Federal Reserve

The “Free Market” Is Dead

By David Stockman  |  January 17, 2019

To seek to organize society is just as crazy as it would be to tear a living plant to bits in order to make a new one out of the dead parts.

– Ludwig von Mises, Socialism: An Economic and Sociological Analysis (1922)

Jay Powell has now proven himself to be Janet Yellen in trousers and Ben Bernanke with a decent head of hair.

The Donald’s man is just the latest straw boss leading the wrecking crew also known as the Federal Reserve.

He’s gone soft, and Bubblevision is excited.

That’s because monetary central planning amounts to a permanent wet dream at both ends of the Acela Corridor.

It allows Imperial Washington to bury the nation in public debt. And it subsidizes Wall Street with easy money and inflated asset prices.

These bubble-making operations are destroying broad-based capitalist prosperity and democratic governance in America.

But, still, there’s overwhelming economic and political support for this notion that 12 members of the Federal Open Market Committee know better than the millions of traders, investors, and speculators making decisions in the free market.

So, we rely on the FOMC’s superior wisdom to determine all the following (and then some):

…the right price of funds in the money market, i.e. the federal funds rate

…the correct levels and shape of the U.S. Treasury yield curve

…the proper risk spreads in the corporate bond and mortgage markets

…the suitable capitalization rates for real estate

…and the appropriate price-to-earnings for equity securities.

Our monetary central planners’ massive intrusion in the financial market price discovery process presumes omniscience.

And it presumes that the free market would always and everywhere come up with the wrong answers on those issues and everything else related to our financial and economic system.

In other words, our Keynesian overlords behave as if free-market capitalism is fatally flawed.

What’s going on here? It’s as if they’re working exclusively for Wall Street…

Well, free market pricing implicitly works damn-near perfectly in product and labor markets. And there’s near-universal opposition among economists to wage, price, and profit controls on Main Street businesses.

Meanwhile, the “invisible hand” can’t get it right when it comes to financial asset prices – even for a week, even for a day.

So, the Fed visibly, constantly, pegs, nudges, and open-mouths rates and prices…

While in purely mechanical terms the free market could actually set the federal funds rate, the 10-year U.S. Treasury note yield, and the S&P 500 Index level, those answers – based on prevailing fundamentals – would be wrong… for Wall Street and Imperial Washington.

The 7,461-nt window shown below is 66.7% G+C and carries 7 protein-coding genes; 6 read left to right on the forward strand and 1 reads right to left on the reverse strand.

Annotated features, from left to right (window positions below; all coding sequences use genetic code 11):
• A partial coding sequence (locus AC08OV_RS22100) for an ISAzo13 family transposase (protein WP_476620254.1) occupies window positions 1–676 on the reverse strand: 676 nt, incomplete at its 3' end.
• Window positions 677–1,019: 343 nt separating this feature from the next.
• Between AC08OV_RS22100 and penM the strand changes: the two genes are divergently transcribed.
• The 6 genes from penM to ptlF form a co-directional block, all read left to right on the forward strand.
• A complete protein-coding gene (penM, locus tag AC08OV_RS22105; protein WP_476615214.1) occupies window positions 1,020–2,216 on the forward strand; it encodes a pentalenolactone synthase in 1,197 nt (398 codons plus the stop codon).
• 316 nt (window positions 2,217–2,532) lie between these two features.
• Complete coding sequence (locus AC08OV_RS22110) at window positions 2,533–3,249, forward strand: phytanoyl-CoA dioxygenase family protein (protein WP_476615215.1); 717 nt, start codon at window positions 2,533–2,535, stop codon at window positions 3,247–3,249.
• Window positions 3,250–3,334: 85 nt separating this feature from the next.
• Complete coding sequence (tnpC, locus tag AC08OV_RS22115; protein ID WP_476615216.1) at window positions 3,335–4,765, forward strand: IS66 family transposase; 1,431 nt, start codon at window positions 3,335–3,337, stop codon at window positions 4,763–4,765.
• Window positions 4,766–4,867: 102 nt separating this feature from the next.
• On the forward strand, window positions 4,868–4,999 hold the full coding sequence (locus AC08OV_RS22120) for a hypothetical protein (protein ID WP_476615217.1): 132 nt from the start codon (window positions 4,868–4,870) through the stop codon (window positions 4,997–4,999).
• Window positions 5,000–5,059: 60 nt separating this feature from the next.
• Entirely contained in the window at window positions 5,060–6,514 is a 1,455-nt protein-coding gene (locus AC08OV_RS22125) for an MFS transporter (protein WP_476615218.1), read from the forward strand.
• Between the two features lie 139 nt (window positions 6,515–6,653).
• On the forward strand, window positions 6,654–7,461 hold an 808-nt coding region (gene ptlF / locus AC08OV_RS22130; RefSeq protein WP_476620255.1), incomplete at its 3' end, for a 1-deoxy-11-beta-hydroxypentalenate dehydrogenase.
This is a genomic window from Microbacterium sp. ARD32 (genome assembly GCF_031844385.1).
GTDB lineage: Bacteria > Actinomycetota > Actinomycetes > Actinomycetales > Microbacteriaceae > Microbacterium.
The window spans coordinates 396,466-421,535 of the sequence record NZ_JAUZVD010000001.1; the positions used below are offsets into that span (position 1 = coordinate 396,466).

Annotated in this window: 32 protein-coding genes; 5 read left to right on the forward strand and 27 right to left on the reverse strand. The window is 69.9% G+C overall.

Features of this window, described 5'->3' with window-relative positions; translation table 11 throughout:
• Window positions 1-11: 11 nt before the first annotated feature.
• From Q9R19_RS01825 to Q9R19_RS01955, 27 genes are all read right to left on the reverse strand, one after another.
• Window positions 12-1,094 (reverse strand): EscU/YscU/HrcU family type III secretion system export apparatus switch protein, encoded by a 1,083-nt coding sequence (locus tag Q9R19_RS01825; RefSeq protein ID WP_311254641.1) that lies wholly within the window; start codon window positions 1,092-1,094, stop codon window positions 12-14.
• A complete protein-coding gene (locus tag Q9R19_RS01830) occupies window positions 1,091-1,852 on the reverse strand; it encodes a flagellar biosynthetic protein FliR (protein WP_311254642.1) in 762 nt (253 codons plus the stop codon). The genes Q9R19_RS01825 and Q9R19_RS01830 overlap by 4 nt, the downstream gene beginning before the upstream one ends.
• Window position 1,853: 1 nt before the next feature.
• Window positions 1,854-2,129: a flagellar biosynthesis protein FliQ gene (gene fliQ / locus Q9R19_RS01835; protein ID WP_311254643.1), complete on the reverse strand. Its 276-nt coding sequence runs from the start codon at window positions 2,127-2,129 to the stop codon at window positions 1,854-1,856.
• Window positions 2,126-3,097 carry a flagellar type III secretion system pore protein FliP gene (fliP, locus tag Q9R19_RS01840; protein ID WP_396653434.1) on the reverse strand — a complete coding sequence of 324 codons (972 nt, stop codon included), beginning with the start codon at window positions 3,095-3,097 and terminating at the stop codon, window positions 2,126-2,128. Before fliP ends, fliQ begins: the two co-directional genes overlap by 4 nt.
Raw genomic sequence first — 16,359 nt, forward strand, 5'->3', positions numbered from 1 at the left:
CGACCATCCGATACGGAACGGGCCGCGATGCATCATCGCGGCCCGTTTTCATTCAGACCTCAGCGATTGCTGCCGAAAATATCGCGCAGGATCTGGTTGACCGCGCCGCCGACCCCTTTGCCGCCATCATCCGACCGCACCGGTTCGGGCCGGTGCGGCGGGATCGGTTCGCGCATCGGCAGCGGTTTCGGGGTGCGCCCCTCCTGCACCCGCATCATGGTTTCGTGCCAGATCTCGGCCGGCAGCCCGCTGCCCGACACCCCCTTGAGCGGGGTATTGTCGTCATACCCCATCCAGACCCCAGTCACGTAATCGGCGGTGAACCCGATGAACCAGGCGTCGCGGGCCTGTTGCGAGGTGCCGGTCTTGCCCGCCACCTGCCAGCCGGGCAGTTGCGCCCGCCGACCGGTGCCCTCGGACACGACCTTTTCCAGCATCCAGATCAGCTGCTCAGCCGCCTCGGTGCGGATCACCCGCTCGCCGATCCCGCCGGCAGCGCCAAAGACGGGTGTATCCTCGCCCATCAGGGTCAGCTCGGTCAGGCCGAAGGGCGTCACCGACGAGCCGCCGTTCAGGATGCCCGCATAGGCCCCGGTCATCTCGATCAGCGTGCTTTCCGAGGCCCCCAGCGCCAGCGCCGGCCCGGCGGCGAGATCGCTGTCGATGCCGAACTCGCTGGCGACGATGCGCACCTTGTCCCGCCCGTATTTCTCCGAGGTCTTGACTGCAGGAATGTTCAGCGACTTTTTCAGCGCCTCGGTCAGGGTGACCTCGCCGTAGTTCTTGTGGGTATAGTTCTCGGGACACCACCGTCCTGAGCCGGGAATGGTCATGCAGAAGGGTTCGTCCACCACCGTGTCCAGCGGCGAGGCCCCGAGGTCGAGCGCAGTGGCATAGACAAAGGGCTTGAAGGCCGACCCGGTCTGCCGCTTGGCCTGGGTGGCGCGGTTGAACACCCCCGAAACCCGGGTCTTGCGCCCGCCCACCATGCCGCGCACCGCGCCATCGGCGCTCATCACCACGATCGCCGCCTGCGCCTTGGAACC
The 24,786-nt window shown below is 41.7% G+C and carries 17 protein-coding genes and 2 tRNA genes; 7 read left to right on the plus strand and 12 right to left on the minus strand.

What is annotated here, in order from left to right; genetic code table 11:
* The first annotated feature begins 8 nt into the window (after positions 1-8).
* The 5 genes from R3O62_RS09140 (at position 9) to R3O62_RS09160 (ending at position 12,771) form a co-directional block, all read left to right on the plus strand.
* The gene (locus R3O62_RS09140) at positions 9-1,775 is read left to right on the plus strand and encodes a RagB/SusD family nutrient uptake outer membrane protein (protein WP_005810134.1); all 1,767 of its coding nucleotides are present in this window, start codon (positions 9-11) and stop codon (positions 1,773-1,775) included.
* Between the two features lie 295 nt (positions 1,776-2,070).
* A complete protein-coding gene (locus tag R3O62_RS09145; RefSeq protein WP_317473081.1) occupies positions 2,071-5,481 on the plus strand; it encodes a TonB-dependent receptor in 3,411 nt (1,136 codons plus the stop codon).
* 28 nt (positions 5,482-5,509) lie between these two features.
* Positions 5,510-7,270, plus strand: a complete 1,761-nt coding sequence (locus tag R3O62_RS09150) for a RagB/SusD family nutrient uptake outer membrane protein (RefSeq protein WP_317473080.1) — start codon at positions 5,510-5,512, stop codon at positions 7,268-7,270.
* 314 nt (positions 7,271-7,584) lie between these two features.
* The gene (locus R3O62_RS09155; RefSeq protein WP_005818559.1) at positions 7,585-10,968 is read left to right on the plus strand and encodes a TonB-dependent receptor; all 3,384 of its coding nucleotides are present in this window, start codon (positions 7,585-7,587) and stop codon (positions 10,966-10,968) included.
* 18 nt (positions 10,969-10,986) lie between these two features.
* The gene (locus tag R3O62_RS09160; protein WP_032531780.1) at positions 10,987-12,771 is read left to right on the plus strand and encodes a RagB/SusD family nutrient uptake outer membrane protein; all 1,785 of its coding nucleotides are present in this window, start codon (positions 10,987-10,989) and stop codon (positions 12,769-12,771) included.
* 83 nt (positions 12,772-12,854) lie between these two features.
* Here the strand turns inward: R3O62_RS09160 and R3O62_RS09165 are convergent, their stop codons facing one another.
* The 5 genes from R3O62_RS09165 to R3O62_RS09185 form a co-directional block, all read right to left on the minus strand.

The market would tell us that gross domestic product growth is subpar… That “breadwinner job” creation is punk… That wage growth and wealth-creation in Flyover America is dormant… That we’re sliding toward recession, perhaps even depression…

With their actions, though, our monetary central planners suggest Wall Street is one giant market failure.

About This Rally…

Here’s David Rosenberg of Gluskin Sheff, tweeting some common sense:

One reason to view the renewed risk-on rally as a technical bounce rather than fundamental is because we’re staring at a global recession. It’s not just me – the crew at Consensus Economics (seemingly out of consensus) sees sub-3% world GDP growth for the first time since ’09.

Markets are corrupted by monetary central planning. They’re confused. And the road back is going to be treacherous.

We’re looking at a major re-pricing for all financial assets. And thousand-point intraday or day-to-day swings are part of that equation. Those can be frightening… for “buy and hold” investors.

I have a different approach, one that combines strategy and tactics into a plan flexible enough for you to survive and thrive amid the coming chaos. It’s called “The Stockman Model.”

All we’re after is a little stability, perhaps a chance to pocket a windfall when opportunity presents…

Sincerely,

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David Stockman

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David Stockman

David Stockman is the ultimate Washington insider turned iconoclast. He began his career in Washington as a young man and quickly rose through the ranks of the Republican Party to become the Director of the Office of Management and Budget under President Ronald Reagan. After leaving the White House, Stockman had a 20-year career on Wall Street.MORE FROM AUTHOR